Wednesday, September 05, 2007

The Dave Edmunds Anthology (1968-90)

Opening with “River to Another Day”, this collection shows that it will reflect a wide variety of Edmunds’ career. The song is quite psychedelic – reverbed vocals, backwards guitars, etc – and quite different from most anything else Dave ever did. It’s a cool song, but certainly not what you would expect from a Dave Edmunds record!

“The Stumble” is much more his style, though it was recorded for a album of “blues” that his record company decided was the current big thing, so they wanted his band, Love Sculpture, to do a blues LP! But, whether initially contrived or not, this sounds like vintage Edmunds – great guitar playing, great tone and a basic r’n’r backing.

Then comes the hit! Love Sculpture’s insane re-working of “Sabre Dance”, supposedly influenced by the Nice’s Keith Emerson and his takes on classical works. This is wild, high-energy r’n’r with Edmunds riffing like a madman and showing just what a fantastic guitar player he is! Amazing stuff!

Dave does a superb version of “Summertime”, as well – heavily reverbed vocals with nice harmonies and again, a terrific solo. This set really shows off what an under-rated guitarist this man is – he is up there with the best!

Love Sculpture tried to recreate the magic they had with “Sabre Dance” on “Farandole”, but unfortunately, it simply sounds like a so-so copy of their hit (though Dave claims that he likes it better). After this last hurrah, LS basically dissolved.

Dave’s first solo venture, a remake of “I Hear You Knocking”, done in a studio converted from a potato loft(!), became one of his biggest hits and a template for his sound for the rest of his career! Fifties-influenced r'n'r became his trademark from here on out.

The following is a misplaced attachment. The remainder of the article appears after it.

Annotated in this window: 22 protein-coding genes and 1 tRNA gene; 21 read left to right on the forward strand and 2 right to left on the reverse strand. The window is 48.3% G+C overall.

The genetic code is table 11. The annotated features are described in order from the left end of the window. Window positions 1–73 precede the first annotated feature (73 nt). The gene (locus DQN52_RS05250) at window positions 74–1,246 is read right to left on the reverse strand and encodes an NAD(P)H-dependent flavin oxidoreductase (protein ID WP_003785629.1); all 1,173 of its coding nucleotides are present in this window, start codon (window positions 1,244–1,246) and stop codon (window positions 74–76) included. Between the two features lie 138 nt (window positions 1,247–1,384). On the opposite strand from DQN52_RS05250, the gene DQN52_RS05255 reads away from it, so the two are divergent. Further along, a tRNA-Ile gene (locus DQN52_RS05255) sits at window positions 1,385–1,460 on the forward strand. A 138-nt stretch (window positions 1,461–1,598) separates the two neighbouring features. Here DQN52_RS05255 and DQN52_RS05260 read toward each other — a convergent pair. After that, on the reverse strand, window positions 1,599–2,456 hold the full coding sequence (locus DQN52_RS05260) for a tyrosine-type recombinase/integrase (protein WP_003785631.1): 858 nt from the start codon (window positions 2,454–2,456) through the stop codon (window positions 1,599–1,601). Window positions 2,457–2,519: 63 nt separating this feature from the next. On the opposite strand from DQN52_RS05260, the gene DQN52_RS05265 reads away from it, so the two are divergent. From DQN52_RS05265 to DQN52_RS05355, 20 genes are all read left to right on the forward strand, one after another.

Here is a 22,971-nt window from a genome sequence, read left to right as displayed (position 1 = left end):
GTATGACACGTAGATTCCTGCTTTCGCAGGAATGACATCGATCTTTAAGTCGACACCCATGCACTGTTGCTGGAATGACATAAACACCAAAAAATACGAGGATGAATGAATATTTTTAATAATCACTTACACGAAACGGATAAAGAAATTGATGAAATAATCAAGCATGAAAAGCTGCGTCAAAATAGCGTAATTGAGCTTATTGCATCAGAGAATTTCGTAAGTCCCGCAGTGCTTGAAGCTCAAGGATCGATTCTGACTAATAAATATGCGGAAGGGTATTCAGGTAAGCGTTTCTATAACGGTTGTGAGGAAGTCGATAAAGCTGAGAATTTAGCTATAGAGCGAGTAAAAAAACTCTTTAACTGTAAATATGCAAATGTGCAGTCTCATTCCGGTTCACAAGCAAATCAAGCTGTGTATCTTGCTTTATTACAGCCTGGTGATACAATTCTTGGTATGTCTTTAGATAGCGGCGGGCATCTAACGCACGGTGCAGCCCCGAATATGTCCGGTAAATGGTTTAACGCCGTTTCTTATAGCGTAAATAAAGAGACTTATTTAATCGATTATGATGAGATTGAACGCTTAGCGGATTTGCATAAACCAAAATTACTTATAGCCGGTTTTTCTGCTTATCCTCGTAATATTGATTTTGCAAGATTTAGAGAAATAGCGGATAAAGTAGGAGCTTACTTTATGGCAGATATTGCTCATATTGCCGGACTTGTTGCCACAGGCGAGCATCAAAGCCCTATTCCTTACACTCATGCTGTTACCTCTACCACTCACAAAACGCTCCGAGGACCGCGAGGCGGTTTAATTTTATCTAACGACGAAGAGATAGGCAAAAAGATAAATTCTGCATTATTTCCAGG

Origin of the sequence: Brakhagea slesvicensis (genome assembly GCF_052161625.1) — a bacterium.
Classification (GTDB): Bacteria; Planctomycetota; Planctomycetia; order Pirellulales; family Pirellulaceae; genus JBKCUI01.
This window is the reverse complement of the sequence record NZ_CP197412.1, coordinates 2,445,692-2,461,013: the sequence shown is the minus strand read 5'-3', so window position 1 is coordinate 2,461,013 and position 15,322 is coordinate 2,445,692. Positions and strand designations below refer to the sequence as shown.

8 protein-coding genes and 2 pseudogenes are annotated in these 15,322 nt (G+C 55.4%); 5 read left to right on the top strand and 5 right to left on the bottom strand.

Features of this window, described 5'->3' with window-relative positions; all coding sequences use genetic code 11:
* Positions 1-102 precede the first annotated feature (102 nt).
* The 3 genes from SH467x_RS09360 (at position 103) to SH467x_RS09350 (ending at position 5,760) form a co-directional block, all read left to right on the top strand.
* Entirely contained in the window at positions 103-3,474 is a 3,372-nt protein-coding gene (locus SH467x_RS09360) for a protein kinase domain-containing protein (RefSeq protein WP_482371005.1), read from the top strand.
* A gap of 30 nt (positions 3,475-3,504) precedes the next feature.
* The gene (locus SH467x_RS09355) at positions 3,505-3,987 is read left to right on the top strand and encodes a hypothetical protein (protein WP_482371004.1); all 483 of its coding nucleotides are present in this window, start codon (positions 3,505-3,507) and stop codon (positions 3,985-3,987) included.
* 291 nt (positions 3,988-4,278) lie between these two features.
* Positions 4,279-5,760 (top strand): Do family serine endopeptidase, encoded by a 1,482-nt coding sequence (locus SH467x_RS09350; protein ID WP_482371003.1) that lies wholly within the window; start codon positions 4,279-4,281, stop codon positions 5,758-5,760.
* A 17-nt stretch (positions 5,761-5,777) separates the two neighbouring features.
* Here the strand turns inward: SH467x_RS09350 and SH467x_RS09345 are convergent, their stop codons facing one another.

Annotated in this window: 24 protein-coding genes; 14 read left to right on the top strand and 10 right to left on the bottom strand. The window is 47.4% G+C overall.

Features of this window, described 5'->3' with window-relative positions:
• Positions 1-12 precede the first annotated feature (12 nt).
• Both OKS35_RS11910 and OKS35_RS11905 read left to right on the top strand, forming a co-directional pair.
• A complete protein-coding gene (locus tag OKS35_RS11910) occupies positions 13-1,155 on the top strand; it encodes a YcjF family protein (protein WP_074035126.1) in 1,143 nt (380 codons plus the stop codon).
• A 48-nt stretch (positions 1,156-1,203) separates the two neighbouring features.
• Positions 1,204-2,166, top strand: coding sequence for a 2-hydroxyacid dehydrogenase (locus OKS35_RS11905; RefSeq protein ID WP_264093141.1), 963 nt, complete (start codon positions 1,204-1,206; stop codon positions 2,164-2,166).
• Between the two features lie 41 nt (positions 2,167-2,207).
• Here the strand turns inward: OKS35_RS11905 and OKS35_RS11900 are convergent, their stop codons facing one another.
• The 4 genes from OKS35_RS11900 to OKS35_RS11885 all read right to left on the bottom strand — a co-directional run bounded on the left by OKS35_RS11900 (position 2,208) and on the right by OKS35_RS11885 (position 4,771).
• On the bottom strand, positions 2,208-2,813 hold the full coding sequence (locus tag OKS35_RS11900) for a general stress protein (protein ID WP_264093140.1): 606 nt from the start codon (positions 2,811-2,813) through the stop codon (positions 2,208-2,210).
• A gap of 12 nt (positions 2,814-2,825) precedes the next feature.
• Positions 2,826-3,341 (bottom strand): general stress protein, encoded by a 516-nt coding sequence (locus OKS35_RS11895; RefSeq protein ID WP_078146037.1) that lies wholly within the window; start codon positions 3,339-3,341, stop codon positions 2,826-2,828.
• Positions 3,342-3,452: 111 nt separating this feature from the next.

“Down, Down, Down” is another fun rocker, and then we get a couple of Edmunds tunes from his “wall of sound” era, such as “Born To Be With You”. (He also did an amazing version of “Baby, I Love You”, that is not included in this compilation).

Rockpile was Dave’s “super-group” with Nick Lowe, Billy Bremmer (guitar) and drummer Terry Williams and is represented with a number of cuts. This band was truly terrific and I have the pleasure of seeing them in 1978/1979 and can attest to their power live! These cuts are some of the best work that any of these gentlemen did and it is a shame that the group didn’t last longer.

The band only released one album as “Rockpile” but the musicians backed up both Edmunds and Lowe on several records. All of the tunes are super-fun, upbeat r’n’r and you really can’t do any wrong with any of these – “Here Comes the Weekend”, “I Knew the Bride”, “Little Darlin’”, “Trouble Boys”, “Deborah” and “Never Been in Love”. I can’t pick a fave – they are all superb!

Disc 2 starts off with Elvis Costello’s “Girls Talk”, which became a #1 hit for Edmunds in England. Also showing off how well he could interpret other people’s tunes is a cover of Graham Parker’s “Crawling Through the Wreckage” – another live Rockpile fave.